It’s snowing half a ton — well, about 10cm, which on top of the old snow that was already there makes it very deep where it hasn’t been cleared. The sidewalks haven’t been cleared today, which makes walking like wading through ten centimetres of powder, more where it’s drifted.
Zorinth and I went out with the intention of having breakfast and buying some food and some daffodils, or failing that, a leek.
It’s not very onerous, being Welsh, you only have to have some daffodils (or leeks) on March 1st, otherwise there aren’t really any obligations, it shouldn’t be very hard, it’s not like being Jewish or something.
However, we had breakfast, we decided to shop in IGA instead of Marche Atwater because of the aforementioned ton of snow, we bought food, and only at the bus stop did I remember that I needed a daffodil. (Or, you know, a leek.) They even had leeks in IGA, but I hadn’t bought them thinking I’d generally rather have daffodils when I got around to flowers.
I didn’t go back, as we were laden and the bus was just coming, I thought I’d be able to get a leek in our little local corner shop, which is expensive but pretty good for fresh veg. Not today, not a leek in sight, never mind a daffodil. This is, of course, where the girl works who had never heard of Wales, so I suppose it’s only to be expected.
I came home through the snow a bit glumly. I couldn’t quite face going out again especially in quest of daffodils/leeks, so I decided to make a cake and make a daffodil in icing on the top.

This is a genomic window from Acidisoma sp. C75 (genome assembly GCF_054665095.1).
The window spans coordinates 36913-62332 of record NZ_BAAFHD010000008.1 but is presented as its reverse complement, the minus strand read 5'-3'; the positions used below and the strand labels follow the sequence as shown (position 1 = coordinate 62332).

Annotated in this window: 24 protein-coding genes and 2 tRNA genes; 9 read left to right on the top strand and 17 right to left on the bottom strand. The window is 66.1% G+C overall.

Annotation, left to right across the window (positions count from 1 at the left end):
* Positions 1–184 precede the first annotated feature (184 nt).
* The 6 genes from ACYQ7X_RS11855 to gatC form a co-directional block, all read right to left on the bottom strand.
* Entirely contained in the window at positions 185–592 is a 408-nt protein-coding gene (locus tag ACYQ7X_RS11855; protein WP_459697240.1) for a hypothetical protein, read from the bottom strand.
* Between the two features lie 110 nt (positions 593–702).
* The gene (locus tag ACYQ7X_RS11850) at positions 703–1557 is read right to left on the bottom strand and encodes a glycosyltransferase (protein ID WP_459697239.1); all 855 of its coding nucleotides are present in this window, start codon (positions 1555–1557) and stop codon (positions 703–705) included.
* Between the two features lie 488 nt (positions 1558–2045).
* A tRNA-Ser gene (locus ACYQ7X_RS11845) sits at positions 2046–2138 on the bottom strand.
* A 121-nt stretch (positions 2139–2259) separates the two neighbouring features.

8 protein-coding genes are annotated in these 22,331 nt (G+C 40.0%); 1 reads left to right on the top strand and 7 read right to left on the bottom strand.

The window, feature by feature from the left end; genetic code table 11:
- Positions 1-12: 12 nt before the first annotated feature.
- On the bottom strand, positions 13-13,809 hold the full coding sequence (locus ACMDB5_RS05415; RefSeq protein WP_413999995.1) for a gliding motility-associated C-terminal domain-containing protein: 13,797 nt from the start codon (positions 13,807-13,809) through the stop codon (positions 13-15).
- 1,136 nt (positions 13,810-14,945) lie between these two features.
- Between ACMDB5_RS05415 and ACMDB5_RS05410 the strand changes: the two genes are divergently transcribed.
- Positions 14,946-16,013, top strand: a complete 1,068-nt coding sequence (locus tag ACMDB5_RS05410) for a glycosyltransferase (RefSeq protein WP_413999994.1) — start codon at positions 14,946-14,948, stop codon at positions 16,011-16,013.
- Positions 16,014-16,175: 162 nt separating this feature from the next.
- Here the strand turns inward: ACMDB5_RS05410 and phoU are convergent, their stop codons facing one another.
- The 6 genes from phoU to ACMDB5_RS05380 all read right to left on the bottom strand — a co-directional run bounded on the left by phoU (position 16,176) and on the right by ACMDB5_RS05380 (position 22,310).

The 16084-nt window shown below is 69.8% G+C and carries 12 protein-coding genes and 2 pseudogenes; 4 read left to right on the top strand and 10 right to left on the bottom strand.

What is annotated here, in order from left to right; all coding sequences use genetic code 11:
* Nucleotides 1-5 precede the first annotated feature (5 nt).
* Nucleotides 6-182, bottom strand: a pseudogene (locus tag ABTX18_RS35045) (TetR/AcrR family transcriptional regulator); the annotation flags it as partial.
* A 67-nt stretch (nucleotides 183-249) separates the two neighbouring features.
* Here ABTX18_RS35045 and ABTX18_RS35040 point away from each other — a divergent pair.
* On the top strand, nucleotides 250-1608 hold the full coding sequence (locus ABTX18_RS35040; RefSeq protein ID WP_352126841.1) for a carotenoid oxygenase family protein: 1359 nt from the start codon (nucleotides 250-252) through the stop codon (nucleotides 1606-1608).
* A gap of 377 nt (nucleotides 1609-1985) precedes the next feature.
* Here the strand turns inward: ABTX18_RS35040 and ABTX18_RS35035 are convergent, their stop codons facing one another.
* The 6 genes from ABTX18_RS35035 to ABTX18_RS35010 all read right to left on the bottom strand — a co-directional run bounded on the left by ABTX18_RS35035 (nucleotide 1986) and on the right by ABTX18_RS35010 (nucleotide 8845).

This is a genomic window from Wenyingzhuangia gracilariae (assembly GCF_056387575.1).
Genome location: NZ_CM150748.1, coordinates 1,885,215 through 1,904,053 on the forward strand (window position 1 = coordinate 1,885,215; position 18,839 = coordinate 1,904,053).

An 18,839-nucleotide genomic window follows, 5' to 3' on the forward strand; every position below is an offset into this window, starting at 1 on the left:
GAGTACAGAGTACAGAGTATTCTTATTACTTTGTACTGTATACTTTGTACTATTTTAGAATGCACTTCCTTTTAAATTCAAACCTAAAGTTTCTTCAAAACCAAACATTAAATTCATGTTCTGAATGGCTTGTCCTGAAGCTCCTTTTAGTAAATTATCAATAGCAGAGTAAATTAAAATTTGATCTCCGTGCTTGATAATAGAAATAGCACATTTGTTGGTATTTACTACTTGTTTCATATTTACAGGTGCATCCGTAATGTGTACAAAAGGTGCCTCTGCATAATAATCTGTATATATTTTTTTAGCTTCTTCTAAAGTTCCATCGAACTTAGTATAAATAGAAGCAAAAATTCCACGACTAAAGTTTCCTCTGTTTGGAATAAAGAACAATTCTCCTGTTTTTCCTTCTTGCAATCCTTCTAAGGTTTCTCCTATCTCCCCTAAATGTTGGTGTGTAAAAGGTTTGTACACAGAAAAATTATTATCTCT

The reason for this obsession with things with green shoots on March 1st actually has nothing to do with St David, who converted the Welsh to Christianity in about AD 500, and whose fame largely rests on having dropped a handkerchief to make another hill so he could be seen. (The hill is still there. Wales is full of hills. He’s get more points with me if he’d made a flat bit, which Wales is notably lacking. Zorinth once remarked, when crossing a rather large parking lot, that there was more flat space right there than in the whole of Wales.) The green shoots were in a battle about six hundred years later, when the cunning English had disguised themselves in the same uniforms as the Welsh and the Welsh cleverly pulled up some nearby daffodils (or, in some versions, leeks) and put them in their hats to be able to tell friend from foe. That’s what Mrs Caulfield told me when I was six, anyway, they may have updated the story since. I always thought it was very dim of them not to be able to tell the difference between daffodils and leeks, and Zorinth used to pretend they were actually the same, as a joke, but a few years ago I saw some leeks growing and realized that if you just have the green shoots they really are very similar.
Anyway, I made a chocolate cake, and I covered the top with melted chocolate. I left it to set for a while (not long enough) and then I made very thick icing, the kind that’s icing sugar and yellow food colouring and just a little water.
Now a daffodil, in essence, is just a yellow triangle and two yellow ovals.
I tried, really, I tried.
I should have done a leek.
I called Zorinth, who had been clearing the steps of snow and sorting out his bookshelves like a model child.
“What’s this?” I asked.
“A yellow axe?” he suggested after squinting at it a moment.”Part of a JCB? Oh. A daffodil. Ah. What a pity. You should have asked me to do it.”
I put the stupid cake on a plate, and Z disappeared in here. I washed the dishes. Not very difficult, a daffodil or a leek once a year, but clearly too challenging for me.
“Come here,” Zorinth called.
I came in. He’d used google image search to find a beautiful picture of a big bunch of daffodils for me.
And the cake will taste just fine.